After reading gruesome news headlines of the Russia-Ukraine war overseas, inspiration to foster hope and find a way to help them out struck for University of Michigan School of Music, Theatre and Dance masters student Valentin Kovalev. Kovalev, a Russian saxophonist, immediately called his Ukrainian friend, and pianist, Alexander Polyakov. In a sign of solidarity, the two came together to perform one of composer Modest Mussorgsky’s most famous works, “The Great Gate of Kyiv.” 

“I think I really changed my mind about how I feel about this music after the 24th of February,” Kovalev said, “I see this music completely in a different way as it is a sign of hope for me and lots of other people.” The saxophone/piano arrangement played by Kovalev and Plyakov was created by Japanese composer Jun Nagao.

The duo’s performance was part of a larger Ukraine Benefit Concert hosted April 10 by First Presbyterian Church of Ann Arbor, and organized by Kovalev, featuring students and faculty members of the University of Michigan School of Music Theater and Dance. The benefit concert raised $17,000 to support Razom, who purchased life-saving medical backpacks that were shipped to Ukraine, and to Jewish Family Services of Washtenaw County, who is working to help resettle Ukrainian refugees settling in Michigan.

“I think one of our biggest goals is to accept the refugees,” Kovalev said, “to make them feel very comfortable and to have them welcomed.”

Sasha Gusikhin Russian American vocalist and University of Michigan music student Sasha Gusikhin, also performed at the Ukraine benefit concert. She’s supporting Ukraine through the concert because she has extended family in Ukraine and Russia. “I think as a musician it’s our responsibility to use our music to unite others,” she said. “I believe our music can bind us together in the darkest of times.”

After the concert, One Detroit Arts & Culture Producer Sarah Smith caught up with Kovalev and Gusikhin to hear how the benefit concert helped support Ukrainians and about their goal to unite people through music.

Watch Ukraine Benefit Concert:

Full Transcript:

Sasha Gusikhin, University of Michigan Student: I believe that music can bind us together in the darkest of times. And it’s our responsibility to use this force as an agent to uplift humanity and help with these kinds of problems.

Valentin Kovalev, Saxophonist: And for me, it’s very important to show a sign of solidarity with Ukraine, that we are, as Russian citizens, we are against of this war. I am a saxophonist and I’m studying here for my master’s degree at the University of Michigan School of Music, Theater and Dance. And I am a Russian citizen with deep Ukrainian roots. So, from my father’s side, his grandparents were from Ukraine. And also, funny enough, my sister just got married to a Ukrainian just a few weeks ago. So, we are very worried about them, about his side of the family who is remaining in Ukraine and not willing to flee the country.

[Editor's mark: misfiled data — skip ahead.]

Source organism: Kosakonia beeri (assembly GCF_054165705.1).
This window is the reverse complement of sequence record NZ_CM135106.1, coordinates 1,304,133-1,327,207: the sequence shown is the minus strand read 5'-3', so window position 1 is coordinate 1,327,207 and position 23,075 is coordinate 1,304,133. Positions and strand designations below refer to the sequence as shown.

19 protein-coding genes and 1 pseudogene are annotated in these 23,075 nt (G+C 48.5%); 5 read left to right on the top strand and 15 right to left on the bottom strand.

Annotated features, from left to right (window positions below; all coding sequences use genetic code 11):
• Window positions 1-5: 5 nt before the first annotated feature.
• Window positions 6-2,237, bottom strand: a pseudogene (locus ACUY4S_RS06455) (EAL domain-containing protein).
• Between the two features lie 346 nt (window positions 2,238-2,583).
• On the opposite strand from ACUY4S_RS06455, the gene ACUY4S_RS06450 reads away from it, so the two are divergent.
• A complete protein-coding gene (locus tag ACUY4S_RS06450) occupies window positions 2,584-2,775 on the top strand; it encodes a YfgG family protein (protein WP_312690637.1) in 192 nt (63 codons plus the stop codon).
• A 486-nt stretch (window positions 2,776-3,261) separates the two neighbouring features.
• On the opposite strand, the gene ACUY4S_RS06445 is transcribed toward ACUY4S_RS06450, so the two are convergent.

Sasha Gusikhin: I am a Russian American. My parents have immigrated here from St. Petersburg in the 1990s. I also have family in Ukraine.

Valentin Kovalev: And the whole idea of me doing something about this came to me when at first, I read the news online. I was so terrified and so frustrated about the situation. So, I have decided to offer free lessons to Ukrainian saxophonists online and I don’t want anything bad to happen to them. So, I was thinking a lot of time, how can I help us musicians to bring some hope to our lives? And so, this whole idea of organizing the concert came to my mind.

Sasha Gusikhin: It is a way to unite the audience and performers to uplift people in these times. As well as bring people together in order to raise funds for helping out on the ground in Ukraine.

Valentin Kovalev: There is a huge fact of propaganda, unfortunately, in all of the countries and especially in Russia. And by bringing this concert to life, I want everyone to know that Russians are against of this invasion, and we don’t support our government.

Sasha Gusikhin: I think one of the most important things we can do as musicians, again, is to organize concerts like these and use these gifts in order to raise funds and keep the conversation going about international conflicts and how to help people who are oppressed by these regimes. All proceeds will be going towards the Jewish Family Services of Washtenaw County, which is currently aiding refugees arriving in Michigan from Ukraine. As well as the Ukrainian American Crisis Response Committee and working on the ground in Ukraine.

Valentin Kovalev:  I hope to bring more awareness to Ukrainian composers and include them in daily basis.

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